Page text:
12-05-2020  1:14 am   •   PDX and SEA Weather
MLK Breakfast 2021 Save the Date
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NORTHWEST NEWS

House Passes Historic Cannabis Reform Legislation

The MORE Act would end the failed federal cannabis prohibition and ensure restorative justice

Black Mental Health Oregon Offers Free Computers, Internet Access

Organization wants to help elderly and those with mental illness stay connected

Black Restaurant Owners Keep Doors Open, Often at Great Loss

Blumenauer’s RESTAURANT Act could prove a lifeline -- if it makes it through Senate 

Merkley, Clay Propose Constitutional Amendment to Close Slavery Loophole in 13th Amendment

Indisputably racist exception permitting slavery as punishment for crime has fueled systemic racism in criminal justice for 150 years

NEWS BRIEFS

Commissioner Fritz Directs Portland Parks & Rec to Remove the Name 'Custer Park'

The park at SW 21st Avenue and Capitol Hill Road will temporarily be known as “A Park” as PP&R engages with the community to...

Oregonians May Qualify for Help Paying for Health Insurance

The deadline to apply for coverage is Tuesday, December 15. ...

Additional Food Benefits To Be Distributed in December

The Oregon Department of Human Service will issue emergency supplemental allotments to Supplemental Nutrition Assistance Program...

Multnomah County Opens Applications for Restaurant and Food Cart COVID-19 Relief Grants

Caterers, B&Bs and benevolent groups can also apply; application deadline is Tuesday, Dec. 15 ...

OHS Shares Update on Afro-American Heritage Bicentennial Commemorative Quilt Conservation Efforts

The historical quilt was damaged during a vandalism incident at the Oregon Historical Society’s downtown facility last month ...

Anti-mask doctor's medical license suspended

DALLAS, Ore. (AP) — The Oregon Medical Board has suspended the license of a doctor who said he refuses to wear a mask in his clinic west of Salem and encouraged others to not wear masks. Dr. Steven LaTulippe told a pro-Trump rally in November that he and his staff do not wear masks while...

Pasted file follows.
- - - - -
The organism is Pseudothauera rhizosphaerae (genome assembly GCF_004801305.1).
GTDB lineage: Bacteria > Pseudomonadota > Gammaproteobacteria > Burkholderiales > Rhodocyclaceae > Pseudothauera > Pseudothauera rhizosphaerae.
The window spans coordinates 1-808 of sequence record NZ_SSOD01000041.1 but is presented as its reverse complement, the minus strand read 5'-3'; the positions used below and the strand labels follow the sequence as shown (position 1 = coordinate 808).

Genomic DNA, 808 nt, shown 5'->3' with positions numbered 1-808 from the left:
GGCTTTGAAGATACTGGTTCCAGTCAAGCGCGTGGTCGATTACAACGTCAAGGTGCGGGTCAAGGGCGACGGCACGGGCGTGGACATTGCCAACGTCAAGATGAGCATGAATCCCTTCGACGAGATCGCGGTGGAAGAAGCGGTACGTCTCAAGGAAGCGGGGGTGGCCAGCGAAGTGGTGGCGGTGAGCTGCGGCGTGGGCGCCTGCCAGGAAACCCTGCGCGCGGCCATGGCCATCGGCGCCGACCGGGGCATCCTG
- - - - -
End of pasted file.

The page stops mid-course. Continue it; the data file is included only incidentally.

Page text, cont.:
Oregon reaches new record of daily COVID-19 cases

SALEM, Ore. (AP) — As Oregon reached a new record number for reported daily COVID-19 cases and deaths Friday, lawmakers, advocates and others called on Gov. Kate Brown to declare a special legislative session. The Oregon Health Authority reported 2,176 new COVID-19 cases and 30 deaths. The...

Coach when Kansas football player died fired in Missouri

JOPLIN, Mo. (AP) — Missouri Southern State has dismissed coach Jeff Sims, who was coach at Garden City (Kansas) Community College in 2018 when a 19-year-old football player died of heat stroke. Athletic director Jared Bruggeman announced Sims' firing on Wednesday but did not give a reason....

Missouri takes on ex-coach Odom, Arkansas in rivalry game

Missouri quarterback Conor Bazelak should have a pretty good idea how to dissect the Arkansas defense on Saturday.His old coach is the one running it.Barry Odom didn't wander far after he was fired by as the head coach of the Tigers late last year, accepting a job as the defensive coordinator under...

OPINION

All Eyes on Georgia